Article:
Jeff Katofsky is a husband of thirty years, father of two boys, and a trial lawyer with substantial civil litigation experience (over 150 trials) in real estate, business, construction, injury, corporate, finance, insurance, property and casualty, and intellectual property. Jeff is a graduate of UCLA and the Boalt Hall School of Law (UC Berkeley). As an entrepreneur and a hands-on operator, Jeff owns a professional baseball team (Orem Owlz), multiple hotels, and businesses in retail, entertainment, real estate, food, and hospitality. As a developer, Jeff has been the primary construction supervisor, designer, and entitlement processor for close to 100 projects. Jeff manages the finances of the projects and handles the acquisition, construction, and underwriting.
How do you define success?
Healthy, happy, family. Well-educated, loving, respectful children. Good friends. Money and things are secondary, and just a bonus (although it does pay for the education of the kids).
What is the key to success?
Hard work, dedication, earned loyalty from those who you work with, reputation (which is also earned), focus, as well as setting and reaching a series of reasonable goals.
What is the greatest lesson you’ve ever learned?
It’s okay to fail, if you learn from it. Don’t repeat it, and then modify your behavior for the next time.
What are some quotes that you live by?
My quotes almost always come from movies, not books. You will hear a quote from at least one of the following, daily, out of my mouth – My Cousin Vinny, The Princess Bride, Bull Durham, A Few Good Men, my son Jake’s first movie 108 Stitches, or anything Yogi Berra ever said.
What are some of your favorite books?
I read a lot of spy fiction, political, and action books, like Clancy, Lee Child, Baladacci, Koontz, and Cussler. It does help reduce the stress of reality.
Tell me about one of the toughest days you’ve had as an entrepreneur.
I had a whole lot of them in the crash of 2008-2009. Arguably, I am a professional “borrower.” Every new deal we do relies on good banking relationships until long-term stabilization. When the banks began to fail, they turned to squeezing their good, current borrowers to repatriate cash (they could not collect against defaulted loans) and they began to come up with ways, through declaring non-monetary defaults on their performing loans, to try to force payoffs. Of course, no banks were loaning money to help those take outs, leaving me with a huge cash crunch. It almost put me under.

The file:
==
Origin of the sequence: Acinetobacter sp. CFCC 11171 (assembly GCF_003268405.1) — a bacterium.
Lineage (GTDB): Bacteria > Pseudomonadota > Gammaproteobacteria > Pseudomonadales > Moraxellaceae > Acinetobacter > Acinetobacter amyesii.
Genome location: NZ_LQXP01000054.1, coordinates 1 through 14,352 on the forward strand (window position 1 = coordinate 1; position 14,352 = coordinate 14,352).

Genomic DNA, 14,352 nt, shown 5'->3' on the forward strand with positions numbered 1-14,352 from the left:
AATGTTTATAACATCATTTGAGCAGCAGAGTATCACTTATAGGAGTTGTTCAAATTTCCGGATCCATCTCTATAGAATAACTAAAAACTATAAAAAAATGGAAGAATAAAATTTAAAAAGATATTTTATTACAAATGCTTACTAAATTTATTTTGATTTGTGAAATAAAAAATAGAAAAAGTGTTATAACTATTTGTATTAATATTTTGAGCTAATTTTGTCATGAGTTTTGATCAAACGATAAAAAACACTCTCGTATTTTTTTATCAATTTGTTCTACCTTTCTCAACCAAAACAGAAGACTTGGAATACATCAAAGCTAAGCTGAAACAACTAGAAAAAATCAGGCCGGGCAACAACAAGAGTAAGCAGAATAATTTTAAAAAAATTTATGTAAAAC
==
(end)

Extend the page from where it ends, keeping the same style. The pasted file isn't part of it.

When faced with adversity, what pushes you to keep moving forward?
Providing for my family.
How did you come across the opportunity to purchase the Orem Owlz?
In 2004, my father was in Las Vegas at a real estate convention and met the former owners of the ball club, who were pitching him on a restaurant deal. During that meeting, they mentioned they owned a baseball team in Provo, Utah, and that they needed to sell for financial reasons. My dad said he had a buyer, called me and said, “What’s the one thing you always wanted but did not think you could afford to buy?” I said, “A baseball team.” He said, “Say hello,” and handed the phone across the table to the seller.
What is your vision for the future of the franchise?
I want to combine the Owlz with a youth complex so that children who play baseball can have the experience of interfacing with professional players and learn from them, as well as experience playing on a professional field. I have been working on this for years and am close…stay tuned.
What advice would you give to young entrepreneurs?
Set a goal and don’t forget to reach and dream. Work hard, real hard, to get there. Hard work never killed anyone. Sleep is overrated. But, remember, most importantly, family is still first. Once you understand the balance between work and family, and focus on your dream and goals, go get it!
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This interview was conducted for research purposes by author Jason Navallo for his upcoming book, Underdog.
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